You may have your test as an outpatient. This means you go home the same day. Or it may be done as part of a longer stay in the hospital. The way the test is done may vary. It depends on your condition and your healthcare provider's methods. In most cases, the test will follow this process:
You’ll be asked to loosen tight clothing, jewelry, or other things that may cause a problem with the test.
If you wear dentures, you will need to wear them during the test.
You’ll need to empty your bladder before the test.
You’ll sit in a chair. A soft clip will be put on your nose. This is so all of your breathing is done through your mouth, not your nose.
You’ll be given a disposable mouthpiece that is attached to a spirometer.
You’ll form a tight seal over the mouthpiece with your mouth. You’ll be instructed to inhale and exhale in different ways.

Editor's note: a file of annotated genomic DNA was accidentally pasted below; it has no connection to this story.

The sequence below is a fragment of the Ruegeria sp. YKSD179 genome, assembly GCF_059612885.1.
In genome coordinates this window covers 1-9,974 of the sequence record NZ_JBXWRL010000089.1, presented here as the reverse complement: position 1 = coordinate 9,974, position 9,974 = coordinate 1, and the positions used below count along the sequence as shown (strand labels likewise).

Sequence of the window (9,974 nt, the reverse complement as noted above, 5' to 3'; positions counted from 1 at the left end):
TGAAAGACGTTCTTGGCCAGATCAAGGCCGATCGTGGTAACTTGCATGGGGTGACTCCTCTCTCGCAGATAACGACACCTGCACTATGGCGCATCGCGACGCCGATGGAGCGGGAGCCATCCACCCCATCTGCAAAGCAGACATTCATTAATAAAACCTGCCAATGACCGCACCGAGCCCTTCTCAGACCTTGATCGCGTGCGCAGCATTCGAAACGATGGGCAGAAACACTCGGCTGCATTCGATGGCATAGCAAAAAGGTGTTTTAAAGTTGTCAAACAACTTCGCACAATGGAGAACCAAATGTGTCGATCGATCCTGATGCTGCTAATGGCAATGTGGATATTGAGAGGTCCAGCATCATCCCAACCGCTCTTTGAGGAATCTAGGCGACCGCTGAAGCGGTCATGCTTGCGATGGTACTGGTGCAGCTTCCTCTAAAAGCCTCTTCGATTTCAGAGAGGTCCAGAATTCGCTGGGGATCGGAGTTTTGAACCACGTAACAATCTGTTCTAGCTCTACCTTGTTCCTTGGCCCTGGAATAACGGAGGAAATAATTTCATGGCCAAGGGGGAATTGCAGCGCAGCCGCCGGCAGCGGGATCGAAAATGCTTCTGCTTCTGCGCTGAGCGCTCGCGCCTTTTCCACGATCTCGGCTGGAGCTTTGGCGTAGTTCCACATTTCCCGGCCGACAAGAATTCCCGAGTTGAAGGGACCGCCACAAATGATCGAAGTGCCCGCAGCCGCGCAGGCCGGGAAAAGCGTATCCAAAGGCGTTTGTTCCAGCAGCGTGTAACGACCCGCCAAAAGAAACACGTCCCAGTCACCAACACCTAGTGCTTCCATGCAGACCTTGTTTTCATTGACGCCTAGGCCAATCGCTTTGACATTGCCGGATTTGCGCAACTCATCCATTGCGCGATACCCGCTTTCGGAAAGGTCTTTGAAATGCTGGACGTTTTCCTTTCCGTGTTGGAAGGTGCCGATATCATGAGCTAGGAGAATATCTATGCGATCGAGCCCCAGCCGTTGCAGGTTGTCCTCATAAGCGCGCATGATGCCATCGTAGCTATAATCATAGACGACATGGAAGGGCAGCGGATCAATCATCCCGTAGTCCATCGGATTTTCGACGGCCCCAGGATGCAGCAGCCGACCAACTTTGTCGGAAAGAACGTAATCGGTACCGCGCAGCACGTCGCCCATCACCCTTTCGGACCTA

You will be watched carefully during the test for dizziness, trouble breathing, or other problems.
You may be given a bronchodilator after certain tests. This medicine causes widening of the bronchi, the large air tubes that lead from the windpipe (trachea) to the lungs. The tests will then be repeated several minutes later, after the bronchodilator has taken effect.
If you have a history of lung or breathing problems, you may be tired after the tests. You will be given a chance to rest afterwards. Your healthcare provider will talk with you about your test results.
Before you agree to the test or the procedure make sure you know:
The name of the test or procedure
The reason you are having the test or procedure
What results to expect and what they mean
The risks and benefits of the test or procedure
What the possible side effects or complications are
When and where you are to have the test or procedure
Who will do the test or procedure and what that person’s qualifications are
What would happen if you did not have the test or procedure
Any alternative tests or procedures to think about
When and how will you get the results
Who to call after the test or procedure if you have questions or problems
How much will you have to pay for the test or procedure